saggy baggy elephant
Oh, hell’s bells. I have to buy new swimwear.
When I was a kid, this meant going with Mom to Sears or JC Penney and trying on a new bikini. No big deal. Bonus if we stopped for guri-guri on the way home. In Hawaii in the 1970s, we all wore bikinis because kids didn’t grow out of them as fast as one-piece suits, and compared to the nudist colony living up the beach from us in Kihei, my sister and I looked like Amish kids. Besides, wearing bikini bottoms under dresses allowed me to yell, “Face!” to boys who chanted, “I saw London, I saw France, I saw Lehua’s underpants!” when I climbed a mango tree or swung on the monkey bars at school.
Back in the day popping a young boy’s bubble with I’m wearing a bikini! Face! was the ultimate burn. Things were simpler.
In the 1980s, I started wearing sleek one piece suits, caring more that the shoulder straps stayed in place while boogie boarding than how high the leg openings were. Remember the French-cut suits that went as high as your hip? I had legs fo’days. Looking at old photos, my ultra-conservative daughter can’t believe her grandmother let me leave the house, let alone walk on public beaches. Wop her jaws when I told her Nana bought them for me.
In the 1990s, I started wearing saggy t-shirts with the sleeves cut off over conservative one piece suits while scuba diving. Around 2000, I switched to baggy shorts and tankinis under big shirts and started playing lifeguard more than swimming myself.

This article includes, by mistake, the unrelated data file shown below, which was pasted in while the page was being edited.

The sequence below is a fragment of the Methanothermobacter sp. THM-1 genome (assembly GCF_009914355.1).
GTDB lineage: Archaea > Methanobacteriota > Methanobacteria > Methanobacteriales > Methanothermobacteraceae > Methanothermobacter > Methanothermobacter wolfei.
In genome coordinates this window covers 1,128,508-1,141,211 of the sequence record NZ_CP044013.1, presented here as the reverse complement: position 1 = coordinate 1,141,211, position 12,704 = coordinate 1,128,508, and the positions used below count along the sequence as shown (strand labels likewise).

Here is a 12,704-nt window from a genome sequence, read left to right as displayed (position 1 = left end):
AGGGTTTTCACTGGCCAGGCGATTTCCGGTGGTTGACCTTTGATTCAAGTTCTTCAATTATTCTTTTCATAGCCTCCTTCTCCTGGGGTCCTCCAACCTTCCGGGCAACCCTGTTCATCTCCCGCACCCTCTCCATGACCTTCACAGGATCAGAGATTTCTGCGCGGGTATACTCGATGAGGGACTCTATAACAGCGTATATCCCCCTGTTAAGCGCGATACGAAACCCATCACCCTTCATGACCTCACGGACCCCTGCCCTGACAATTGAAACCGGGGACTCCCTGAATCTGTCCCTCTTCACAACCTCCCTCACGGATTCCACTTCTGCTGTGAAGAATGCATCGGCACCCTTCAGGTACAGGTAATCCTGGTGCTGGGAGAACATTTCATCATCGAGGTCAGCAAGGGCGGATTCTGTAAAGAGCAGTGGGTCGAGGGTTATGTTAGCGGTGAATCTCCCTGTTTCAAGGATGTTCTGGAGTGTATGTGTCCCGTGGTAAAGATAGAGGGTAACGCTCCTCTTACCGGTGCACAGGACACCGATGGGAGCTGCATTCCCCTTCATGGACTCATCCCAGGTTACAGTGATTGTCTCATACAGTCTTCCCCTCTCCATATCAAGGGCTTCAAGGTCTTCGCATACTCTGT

It was inevitable given my new body shape (the non-gym, non-volleyball playing, post-Mom with too many cookies version) that I’d have to fight a battle between what looked good poolside and what was practical to swim in. In the water, skirts and tankinis ride up and most shorts puff out, holding more water than a sponge. Swimsuits that allow you to swim also show every lump, bulge, and chocolate brownie you ever ate. It got to the point where vanity trumped swimming. I put on flirty swim dresses with burka-like cover-ups and stayed out of the water.
It was mainly kiddie pools anyway.
But after losing 40 lbs., all my old swimwear is too big. The family is planning a week-long seashore adventure and I don’t have a thing to wear. I want to swim in the ocean again—no more froofy poolside suits for me. But dang! While the lumps and bumps are smaller, there’s no way I can wear a normal swimsuit in public and not scar little children for life.
Right now, I’m planning on high-rise bike-style shorts under a dresskini top from Lands End–assuming it ships here in time. Plan B is a longer tankini top from Junonia. Plan C is a swim bra under a rash guard. All are a far cry from the sexy French-cuts I used to wear, but at least I’m back in the water.
PS: Of course, none of these photos are of me. Photos of me in swimwear? Are you crazy?